If you are looking to upgrade, Microsoft has a program on the Windows website called the “Windows Upgrade Advisor” to help you make that determination. One or two gigabytes of RAM are essential regardless which version of Vista you ultimately get. And if you don’t get the one you need, the DVD contains all versions of Vista so that you can upgrade at any time to the one you do need. Microsoft calls that an “Anytime Upgrade”. You pay the extra money and they will issue you the keys necessary to unlock the version you require.

What if you’re buying a new computer? Chances are excellent it will have a version of Vista preloaded on it that ties into what the hardware can handle. In other words, if the hardware can only handle Windows Vista Home Basic, that’s what it’ll be preloaded with. If it can handle Vista Home Premium, it’ll be preloaded with that. Vista Home Premium includes media center features: Make DVDs, edit High Definition movies, Windows Media Center lets you use your computer as a digital video recorder, Tablet PC features are useful if you have a Tablet PC system. Other features are added, but those are the best ones.

What about for businesses? Vista Business has most everything that Home Premium has, except for the DVD and High Definition video capabilities and the Media Center functionality. To get those features and add BitLocker hard drive encryption so that if someone steals your computer, they can’t use your data, you need Vista Ultimate. Can businesses use an edition of Vista designed for the Home? A business with only one computer could, assuming you are certain that compatibility isn’t an issue. If compatibility is an issue, then be sure to get Vista Business or Vista Ultimate. These two editions include “downgrade rights” that allow you to run Windows XP. You can reinstall the copy of Vista you have at a later date, when the compatibility issue is gone. What’s the catch? Well for starters, you are required to provide your own media for the downgrade, but one copy is sufficient for any number of downgrades. Your system builder is not required to support your system if you downgrade, but I believe most would.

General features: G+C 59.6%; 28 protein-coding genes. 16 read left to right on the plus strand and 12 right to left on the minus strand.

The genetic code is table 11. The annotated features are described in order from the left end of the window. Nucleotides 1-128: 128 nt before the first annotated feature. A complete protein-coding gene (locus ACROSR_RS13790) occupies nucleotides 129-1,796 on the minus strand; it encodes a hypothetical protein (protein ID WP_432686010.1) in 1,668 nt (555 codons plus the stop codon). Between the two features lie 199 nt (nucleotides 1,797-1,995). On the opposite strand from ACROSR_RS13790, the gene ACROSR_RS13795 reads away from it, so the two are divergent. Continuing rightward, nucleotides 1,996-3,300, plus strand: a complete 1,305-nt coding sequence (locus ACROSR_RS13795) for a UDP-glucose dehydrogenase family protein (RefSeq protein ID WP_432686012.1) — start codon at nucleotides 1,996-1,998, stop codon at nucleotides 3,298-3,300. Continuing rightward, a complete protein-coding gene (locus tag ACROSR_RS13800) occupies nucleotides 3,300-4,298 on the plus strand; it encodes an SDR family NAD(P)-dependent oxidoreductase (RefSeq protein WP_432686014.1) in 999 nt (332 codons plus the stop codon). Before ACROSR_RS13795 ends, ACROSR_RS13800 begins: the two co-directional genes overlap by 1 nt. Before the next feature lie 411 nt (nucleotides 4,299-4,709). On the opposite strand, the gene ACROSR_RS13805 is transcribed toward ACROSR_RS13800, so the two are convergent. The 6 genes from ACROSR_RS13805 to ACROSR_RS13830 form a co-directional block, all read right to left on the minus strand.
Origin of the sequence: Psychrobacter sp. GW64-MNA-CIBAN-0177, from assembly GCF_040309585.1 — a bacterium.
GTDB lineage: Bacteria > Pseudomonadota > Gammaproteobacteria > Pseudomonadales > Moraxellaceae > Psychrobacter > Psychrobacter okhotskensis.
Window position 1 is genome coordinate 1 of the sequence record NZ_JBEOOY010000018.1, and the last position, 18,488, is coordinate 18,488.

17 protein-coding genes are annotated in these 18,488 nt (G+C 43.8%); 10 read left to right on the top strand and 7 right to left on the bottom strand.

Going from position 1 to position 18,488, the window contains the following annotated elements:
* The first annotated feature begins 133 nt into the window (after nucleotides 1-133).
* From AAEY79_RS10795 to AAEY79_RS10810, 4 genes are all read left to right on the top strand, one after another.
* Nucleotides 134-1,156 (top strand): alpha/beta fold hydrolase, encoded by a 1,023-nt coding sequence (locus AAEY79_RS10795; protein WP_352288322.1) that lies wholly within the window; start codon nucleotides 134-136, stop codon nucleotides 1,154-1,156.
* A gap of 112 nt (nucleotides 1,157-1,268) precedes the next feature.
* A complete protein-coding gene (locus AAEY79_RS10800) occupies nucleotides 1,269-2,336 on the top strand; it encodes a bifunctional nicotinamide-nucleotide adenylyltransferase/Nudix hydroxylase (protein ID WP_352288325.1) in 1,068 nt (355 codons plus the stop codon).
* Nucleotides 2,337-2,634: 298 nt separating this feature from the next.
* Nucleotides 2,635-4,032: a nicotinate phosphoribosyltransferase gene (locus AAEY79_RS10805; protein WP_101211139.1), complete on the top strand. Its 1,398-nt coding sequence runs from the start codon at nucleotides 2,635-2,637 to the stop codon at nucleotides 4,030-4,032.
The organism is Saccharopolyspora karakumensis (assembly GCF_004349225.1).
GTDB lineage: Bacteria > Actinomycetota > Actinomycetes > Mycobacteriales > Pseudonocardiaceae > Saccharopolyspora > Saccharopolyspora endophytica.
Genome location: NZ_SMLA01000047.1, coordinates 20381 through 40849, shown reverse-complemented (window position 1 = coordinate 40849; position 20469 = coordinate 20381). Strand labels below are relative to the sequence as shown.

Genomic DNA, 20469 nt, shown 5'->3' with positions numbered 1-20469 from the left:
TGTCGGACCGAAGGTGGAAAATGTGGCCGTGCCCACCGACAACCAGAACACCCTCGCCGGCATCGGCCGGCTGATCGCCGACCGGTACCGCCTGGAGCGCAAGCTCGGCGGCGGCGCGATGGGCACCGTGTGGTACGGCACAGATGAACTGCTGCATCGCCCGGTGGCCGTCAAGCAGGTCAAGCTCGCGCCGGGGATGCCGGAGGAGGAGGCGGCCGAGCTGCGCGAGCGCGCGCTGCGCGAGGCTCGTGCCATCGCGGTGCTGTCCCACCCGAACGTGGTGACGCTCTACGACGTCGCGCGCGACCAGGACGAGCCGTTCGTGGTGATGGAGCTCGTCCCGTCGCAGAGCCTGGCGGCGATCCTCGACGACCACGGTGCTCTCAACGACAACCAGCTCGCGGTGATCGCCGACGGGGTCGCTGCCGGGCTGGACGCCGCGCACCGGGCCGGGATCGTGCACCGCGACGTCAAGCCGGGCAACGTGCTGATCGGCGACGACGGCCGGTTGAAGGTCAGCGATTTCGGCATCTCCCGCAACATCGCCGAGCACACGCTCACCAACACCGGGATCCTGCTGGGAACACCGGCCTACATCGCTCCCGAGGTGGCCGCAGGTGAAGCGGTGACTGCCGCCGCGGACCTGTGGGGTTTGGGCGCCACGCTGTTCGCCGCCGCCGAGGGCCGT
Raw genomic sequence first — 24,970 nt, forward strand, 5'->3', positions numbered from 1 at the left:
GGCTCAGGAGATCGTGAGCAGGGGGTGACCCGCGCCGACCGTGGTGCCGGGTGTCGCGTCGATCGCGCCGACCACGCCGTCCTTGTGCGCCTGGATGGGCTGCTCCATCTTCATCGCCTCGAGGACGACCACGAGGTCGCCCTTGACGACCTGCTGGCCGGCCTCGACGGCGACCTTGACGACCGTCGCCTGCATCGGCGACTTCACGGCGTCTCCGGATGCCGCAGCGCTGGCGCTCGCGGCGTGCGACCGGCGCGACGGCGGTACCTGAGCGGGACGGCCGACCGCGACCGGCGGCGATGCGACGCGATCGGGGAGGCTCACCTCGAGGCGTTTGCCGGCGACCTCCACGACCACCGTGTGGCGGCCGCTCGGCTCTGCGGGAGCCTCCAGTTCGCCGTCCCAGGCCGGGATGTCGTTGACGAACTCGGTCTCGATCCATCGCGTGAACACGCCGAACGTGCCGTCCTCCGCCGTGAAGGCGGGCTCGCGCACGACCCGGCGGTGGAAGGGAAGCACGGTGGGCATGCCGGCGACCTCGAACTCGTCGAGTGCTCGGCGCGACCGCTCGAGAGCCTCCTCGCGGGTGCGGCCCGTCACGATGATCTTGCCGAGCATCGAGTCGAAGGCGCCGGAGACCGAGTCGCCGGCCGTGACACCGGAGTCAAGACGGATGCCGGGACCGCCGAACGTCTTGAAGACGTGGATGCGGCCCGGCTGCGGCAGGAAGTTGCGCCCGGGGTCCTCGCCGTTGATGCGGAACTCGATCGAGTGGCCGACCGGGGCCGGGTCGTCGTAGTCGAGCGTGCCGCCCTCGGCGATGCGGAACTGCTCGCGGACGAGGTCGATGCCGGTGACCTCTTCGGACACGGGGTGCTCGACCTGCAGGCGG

Ok, Ok, I really get it, but which version of Vista do I need?

As you might have gathered from the rest of my rant, I can only recommend Vista for home users buying a new computer. I recommend that business users in the market for a new system utilize their downgrade rights at least until the end of the year. I also don’t recommend hurrying to upgrade your current system. In another of Mary Jo Foley’s blog articles entitled, “From the ‘I’m glad I’m not a Vista salesperson’ files”, she says:

How to downgrade to XP is at the top of Microsoft’s “Top 5 Licensing Questions.” In a posting to Microsoft’s UK Partner Team blog, a Microsoft employee lists the five questions most often asked last month via the “Ask Partner” Hotline. The most commonly asked question was “What downgrade rights does Windows Vista Business have?” (Not a question you want to hear asked if you are trying to convince customers that upgrading, not downgrading, is the way to go.) The second most frequently asked question: “What media and key can I use when downgrading?” Again, not exactly a resounding endorsement of Vista from volume licensees.

Do you need Vista? If you need it, buy it. Otherwise, just pass on it for now.